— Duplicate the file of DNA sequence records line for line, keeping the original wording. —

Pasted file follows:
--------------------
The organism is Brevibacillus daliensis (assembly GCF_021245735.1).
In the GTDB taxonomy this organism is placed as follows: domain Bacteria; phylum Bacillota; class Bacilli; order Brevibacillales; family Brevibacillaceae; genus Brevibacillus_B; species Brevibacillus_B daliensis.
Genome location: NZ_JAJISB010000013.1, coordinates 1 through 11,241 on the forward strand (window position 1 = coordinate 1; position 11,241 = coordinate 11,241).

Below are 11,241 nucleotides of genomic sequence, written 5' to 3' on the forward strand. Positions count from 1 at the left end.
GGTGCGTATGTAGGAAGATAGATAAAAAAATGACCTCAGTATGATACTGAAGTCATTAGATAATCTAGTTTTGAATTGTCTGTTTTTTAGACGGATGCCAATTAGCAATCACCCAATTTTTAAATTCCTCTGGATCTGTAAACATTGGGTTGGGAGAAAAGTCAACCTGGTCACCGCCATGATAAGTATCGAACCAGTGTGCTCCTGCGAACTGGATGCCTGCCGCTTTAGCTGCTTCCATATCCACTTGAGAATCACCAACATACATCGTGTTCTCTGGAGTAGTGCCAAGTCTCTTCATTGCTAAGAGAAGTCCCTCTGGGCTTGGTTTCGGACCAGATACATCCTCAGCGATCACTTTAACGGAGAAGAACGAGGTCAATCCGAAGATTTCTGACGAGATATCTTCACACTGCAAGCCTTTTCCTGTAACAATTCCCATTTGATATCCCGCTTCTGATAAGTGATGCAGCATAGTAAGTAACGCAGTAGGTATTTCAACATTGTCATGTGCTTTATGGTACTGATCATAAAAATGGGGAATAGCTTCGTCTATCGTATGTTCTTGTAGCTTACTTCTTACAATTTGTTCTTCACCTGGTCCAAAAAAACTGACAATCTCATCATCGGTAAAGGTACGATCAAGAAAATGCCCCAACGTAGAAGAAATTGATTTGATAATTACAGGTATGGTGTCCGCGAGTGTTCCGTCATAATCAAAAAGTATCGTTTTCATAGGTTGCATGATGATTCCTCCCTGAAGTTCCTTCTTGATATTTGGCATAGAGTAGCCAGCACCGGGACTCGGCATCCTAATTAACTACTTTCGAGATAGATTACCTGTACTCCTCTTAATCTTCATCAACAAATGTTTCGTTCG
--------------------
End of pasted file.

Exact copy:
The organism is Brevibacillus daliensis (assembly GCF_021245735.1).
In the GTDB taxonomy this organism is placed as follows: domain Bacteria; phylum Bacillota; class Bacilli; order Brevibacillales; family Brevibacillaceae; genus Brevibacillus_B; species Brevibacillus_B daliensis.
Genome location: NZ_JAJISB010000013.1, coordinates 1 through 11,241 on the forward strand (window position 1 = coordinate 1; position 11,241 = coordinate 11,241).

Below are 11,241 nucleotides of genomic sequence, written 5' to 3' on the forward strand. Positions count from 1 at the left end.
GGTGCGTATGTAGGAAGATAGATAAAAAAATGACCTCAGTATGATACTGAAGTCATTAGATAATCTAGTTTTGAATTGTCTGTTTTTTAGACGGATGCCAATTAGCAATCACCCAATTTTTAAATTCCTCTGGATCTGTAAACATTGGGTTGGGAGAAAAGTCAACCTGGTCACCGCCATGATAAGTATCGAACCAGTGTGCTCCTGCGAACTGGATGCCTGCCGCTTTAGCTGCTTCCATATCCACTTGAGAATCACCAACATACATCGTGTTCTCTGGAGTAGTGCCAAGTCTCTTCATTGCTAAGAGAAGTCCCTCTGGGCTTGGTTTCGGACCAGATACATCCTCAGCGATCACTTTAACGGAGAAGAACGAGGTCAATCCGAAGATTTCTGACGAGATATCTTCACACTGCAAGCCTTTTCCTGTAACAATTCCCATTTGATATCCCGCTTCTGATAAGTGATGCAGCATAGTAAGTAACGCAGTAGGTATTTCAACATTGTCATGTGCTTTATGGTACTGATCATAAAAATGGGGAATAGCTTCGTCTATCGTATGTTCTTGTAGCTTACTTCTTACAATTTGTTCTTCACCTGGTCCAAAAAAACTGACAATCTCATCATCGGTAAAGGTACGATCAAGAAAATGCCCCAACGTAGAAGAAATTGATTTGATAATTACAGGTATGGTGTCCGCGAGTGTTCCGTCATAATCAAAAAGTATCGTTTTCATAGGTTGCATGATGATTCCTCCCTGAAGTTCCTTCTTGATATTTGGCATAGAGTAGCCAGCACCGGGACTCGGCATCCTAATTAACTACTTTCGAGATAGATTACCTGTACTCCTCTTAATCTTCATCAACAAATGTTTCGTTCG